She now shares how she arrived at that decision with her pregnant patients.
“I talk to my patients about this a lot now, especially since I came forward and went public about my vaccination,” Dr. Sedevie said. “It’s a starting point for conversation. I think everyone needs to make their own decision based on their risk factors, but for me, being on the front lines, I’m glad I had a choice between getting the vaccine and getting the virus.”
Their health and health of their patients
Jenna Meldahl, a family nurse practitioner at Sanford East Mandan Clinic, is one of Dr. Sedevie’s patients who had to make the same decision. She listened to her doctor, reviewed the science, and then came to the same conclusion.
“Dr. Sedevie helped me make my final decision,” Meldahl said. “I read the recommendations, and she provided the reassurance that I needed. She was also getting the vaccination herself. That helped me out with my decision quite a bit.”
In the end they had their own health to think about, their own pregnancies and the health of their patients. They were grateful to have a decision to make. It meant a vaccine was available.
Prior to the emergence of vaccines, providers like Dr. Sedevie and Meldahl had other dilemmas to deal with involving their careers and their pregnancies.
“It’s been particularly hard being pregnant because I have had patients who were COVID-positive,” Dr. Sedevie said. “In order to reduce the risk to myself and my baby I’d not been able to involve myself in their deliveries or their care. That was difficult to do.”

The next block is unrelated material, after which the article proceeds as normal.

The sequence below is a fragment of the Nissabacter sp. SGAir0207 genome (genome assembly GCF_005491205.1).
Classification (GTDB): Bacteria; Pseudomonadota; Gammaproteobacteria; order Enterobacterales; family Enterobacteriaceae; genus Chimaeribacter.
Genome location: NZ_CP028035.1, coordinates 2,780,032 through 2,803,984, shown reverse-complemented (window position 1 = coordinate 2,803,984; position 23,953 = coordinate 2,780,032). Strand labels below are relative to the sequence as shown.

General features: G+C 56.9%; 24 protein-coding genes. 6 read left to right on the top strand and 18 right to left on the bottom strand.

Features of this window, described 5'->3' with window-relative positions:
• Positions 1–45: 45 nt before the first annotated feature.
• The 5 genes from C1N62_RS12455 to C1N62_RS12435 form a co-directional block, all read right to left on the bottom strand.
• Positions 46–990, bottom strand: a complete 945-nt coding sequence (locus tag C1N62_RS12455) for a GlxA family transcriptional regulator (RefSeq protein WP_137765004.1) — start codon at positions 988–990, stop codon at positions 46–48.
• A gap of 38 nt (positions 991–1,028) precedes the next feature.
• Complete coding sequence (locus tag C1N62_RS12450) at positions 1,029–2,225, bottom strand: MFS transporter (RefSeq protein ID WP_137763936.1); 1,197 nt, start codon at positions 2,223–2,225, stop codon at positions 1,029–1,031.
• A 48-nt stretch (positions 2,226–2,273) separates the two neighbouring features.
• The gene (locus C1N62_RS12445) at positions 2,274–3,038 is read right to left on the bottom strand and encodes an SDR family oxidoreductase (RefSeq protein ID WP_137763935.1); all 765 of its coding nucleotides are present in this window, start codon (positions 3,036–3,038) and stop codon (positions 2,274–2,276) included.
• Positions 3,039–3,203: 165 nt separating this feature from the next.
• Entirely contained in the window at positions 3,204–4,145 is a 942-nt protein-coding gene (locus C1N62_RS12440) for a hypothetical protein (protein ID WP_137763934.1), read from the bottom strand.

In addition to sharing roles as caregivers, Dr. Sedevie and Meldahl shared the belief that, without a vaccination, it was likely they’d have to deal with the virus personally.
“I really believe it was only going to be a matter of time before I got the disease if I wasn’t vaccinated,” Meldahl said. “That was not a chance I was willing to take.”
Pregnancy and COVID-19 recommendations
The decision to get vaccinated came accompanied by the reality that the alternative — being an unvaccinated caregiver — was not going to work very well for them or for patients.
“We know there are potential long-term effects from COVID-19 that involve the cardiovascular system that are tangible — things none of us would want to deal with,” Dr. Sedevie said. “We also know pregnant women are at increased risk of hospitalization with COVID, as well as ICU admission and death.”
The technology behind the available COVID-19 vaccines are quickly integrated into the body, Dr. Sedevie will explain to patients. In addition, no existing research or clinical trials suggest the risk of outcomes to be worse in terms of reproduction or pregnancy than risks associated with the virus itself.
“I encourage patients to have discussions with their health care providers,” Dr. Sedevie said. “I’ve tried to let my patients know why I made my decision while also giving them information to make theirs. I welcome them come back to discuss any additional questions after doing their own research.”